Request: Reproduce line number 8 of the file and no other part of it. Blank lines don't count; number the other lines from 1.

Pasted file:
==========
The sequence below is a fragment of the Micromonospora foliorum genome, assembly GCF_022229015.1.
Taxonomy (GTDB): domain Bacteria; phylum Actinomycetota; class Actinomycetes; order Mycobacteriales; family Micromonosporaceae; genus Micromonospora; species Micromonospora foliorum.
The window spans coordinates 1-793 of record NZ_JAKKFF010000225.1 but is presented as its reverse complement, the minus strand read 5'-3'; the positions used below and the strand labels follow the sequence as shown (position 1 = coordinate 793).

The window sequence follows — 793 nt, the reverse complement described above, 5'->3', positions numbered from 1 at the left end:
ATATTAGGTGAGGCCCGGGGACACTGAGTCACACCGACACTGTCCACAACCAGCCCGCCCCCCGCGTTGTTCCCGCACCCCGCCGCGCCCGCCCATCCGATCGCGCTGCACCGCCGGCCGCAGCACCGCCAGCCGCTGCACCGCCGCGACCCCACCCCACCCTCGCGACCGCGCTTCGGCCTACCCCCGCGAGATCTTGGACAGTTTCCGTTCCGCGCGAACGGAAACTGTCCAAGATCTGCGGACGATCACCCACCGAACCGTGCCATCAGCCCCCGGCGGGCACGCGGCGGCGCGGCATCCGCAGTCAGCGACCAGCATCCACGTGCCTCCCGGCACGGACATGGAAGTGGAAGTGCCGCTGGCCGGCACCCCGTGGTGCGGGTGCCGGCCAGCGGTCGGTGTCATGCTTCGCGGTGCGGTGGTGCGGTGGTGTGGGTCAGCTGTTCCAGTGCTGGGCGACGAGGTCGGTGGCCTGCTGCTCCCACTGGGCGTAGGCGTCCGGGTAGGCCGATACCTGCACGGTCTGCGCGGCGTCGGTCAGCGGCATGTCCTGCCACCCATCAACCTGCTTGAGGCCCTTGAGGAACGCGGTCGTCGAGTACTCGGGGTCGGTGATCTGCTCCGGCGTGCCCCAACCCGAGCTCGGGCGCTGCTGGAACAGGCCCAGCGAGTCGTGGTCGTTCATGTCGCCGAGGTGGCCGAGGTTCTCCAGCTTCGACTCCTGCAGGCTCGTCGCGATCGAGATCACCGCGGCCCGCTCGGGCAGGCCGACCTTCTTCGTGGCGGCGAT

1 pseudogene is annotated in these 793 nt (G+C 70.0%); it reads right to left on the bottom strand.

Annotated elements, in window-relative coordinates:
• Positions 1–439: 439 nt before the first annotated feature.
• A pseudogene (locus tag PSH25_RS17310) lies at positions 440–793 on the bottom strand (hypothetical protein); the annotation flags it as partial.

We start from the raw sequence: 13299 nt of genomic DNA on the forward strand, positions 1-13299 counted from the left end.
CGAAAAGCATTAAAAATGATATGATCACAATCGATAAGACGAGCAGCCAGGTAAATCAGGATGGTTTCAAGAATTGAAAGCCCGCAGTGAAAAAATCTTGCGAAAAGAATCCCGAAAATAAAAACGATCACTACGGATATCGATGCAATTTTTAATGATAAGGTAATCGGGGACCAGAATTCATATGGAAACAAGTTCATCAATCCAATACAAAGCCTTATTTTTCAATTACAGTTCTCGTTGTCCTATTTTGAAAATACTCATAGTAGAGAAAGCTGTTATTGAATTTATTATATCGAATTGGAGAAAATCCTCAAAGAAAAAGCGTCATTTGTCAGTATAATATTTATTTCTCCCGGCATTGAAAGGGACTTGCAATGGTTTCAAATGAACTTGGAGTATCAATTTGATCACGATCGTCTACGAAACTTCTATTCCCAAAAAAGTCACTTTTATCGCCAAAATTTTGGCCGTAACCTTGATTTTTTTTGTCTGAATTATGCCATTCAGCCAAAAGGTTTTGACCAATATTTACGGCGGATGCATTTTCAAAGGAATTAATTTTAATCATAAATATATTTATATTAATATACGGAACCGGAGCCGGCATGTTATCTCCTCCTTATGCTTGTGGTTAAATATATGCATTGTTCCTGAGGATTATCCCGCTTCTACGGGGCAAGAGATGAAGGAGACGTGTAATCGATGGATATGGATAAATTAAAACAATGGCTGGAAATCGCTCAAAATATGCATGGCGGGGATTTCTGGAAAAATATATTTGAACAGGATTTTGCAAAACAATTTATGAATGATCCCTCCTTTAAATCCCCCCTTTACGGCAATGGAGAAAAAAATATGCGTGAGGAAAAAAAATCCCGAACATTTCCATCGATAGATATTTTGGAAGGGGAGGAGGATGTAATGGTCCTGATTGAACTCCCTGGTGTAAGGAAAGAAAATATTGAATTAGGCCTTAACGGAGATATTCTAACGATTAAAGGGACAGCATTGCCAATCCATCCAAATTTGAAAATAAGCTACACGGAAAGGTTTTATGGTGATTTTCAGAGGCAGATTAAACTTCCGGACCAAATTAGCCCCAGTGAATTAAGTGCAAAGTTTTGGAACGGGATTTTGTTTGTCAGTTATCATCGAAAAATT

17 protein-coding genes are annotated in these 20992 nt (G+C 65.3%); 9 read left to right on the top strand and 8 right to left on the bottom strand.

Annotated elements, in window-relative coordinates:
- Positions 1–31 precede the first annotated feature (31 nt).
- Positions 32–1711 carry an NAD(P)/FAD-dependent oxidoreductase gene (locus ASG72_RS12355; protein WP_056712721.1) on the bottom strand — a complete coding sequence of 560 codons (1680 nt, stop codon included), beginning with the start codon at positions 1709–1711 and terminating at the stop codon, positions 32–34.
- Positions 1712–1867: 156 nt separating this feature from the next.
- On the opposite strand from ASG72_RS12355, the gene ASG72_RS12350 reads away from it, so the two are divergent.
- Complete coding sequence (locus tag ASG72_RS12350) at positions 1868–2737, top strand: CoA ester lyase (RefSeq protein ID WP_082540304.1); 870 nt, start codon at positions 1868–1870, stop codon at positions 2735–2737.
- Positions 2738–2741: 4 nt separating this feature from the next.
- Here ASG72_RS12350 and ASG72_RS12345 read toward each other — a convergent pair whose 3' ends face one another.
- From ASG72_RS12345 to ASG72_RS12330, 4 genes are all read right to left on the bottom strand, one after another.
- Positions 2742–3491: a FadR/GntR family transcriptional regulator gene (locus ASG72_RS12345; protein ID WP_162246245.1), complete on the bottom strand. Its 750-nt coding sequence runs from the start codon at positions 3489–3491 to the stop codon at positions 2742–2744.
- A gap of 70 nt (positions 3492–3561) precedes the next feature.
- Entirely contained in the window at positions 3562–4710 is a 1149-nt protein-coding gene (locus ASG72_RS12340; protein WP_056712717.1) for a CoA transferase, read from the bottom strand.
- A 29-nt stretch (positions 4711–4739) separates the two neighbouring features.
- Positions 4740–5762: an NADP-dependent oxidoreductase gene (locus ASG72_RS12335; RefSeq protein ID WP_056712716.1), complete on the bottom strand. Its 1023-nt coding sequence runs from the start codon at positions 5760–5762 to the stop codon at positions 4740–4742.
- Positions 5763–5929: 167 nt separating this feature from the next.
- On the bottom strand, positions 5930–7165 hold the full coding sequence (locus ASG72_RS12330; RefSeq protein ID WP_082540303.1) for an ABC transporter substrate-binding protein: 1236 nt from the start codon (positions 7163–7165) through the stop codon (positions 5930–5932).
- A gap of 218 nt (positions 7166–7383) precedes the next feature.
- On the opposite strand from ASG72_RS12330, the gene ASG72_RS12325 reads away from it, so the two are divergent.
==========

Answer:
• Positions 1–439: 439 nt before the first annotated feature.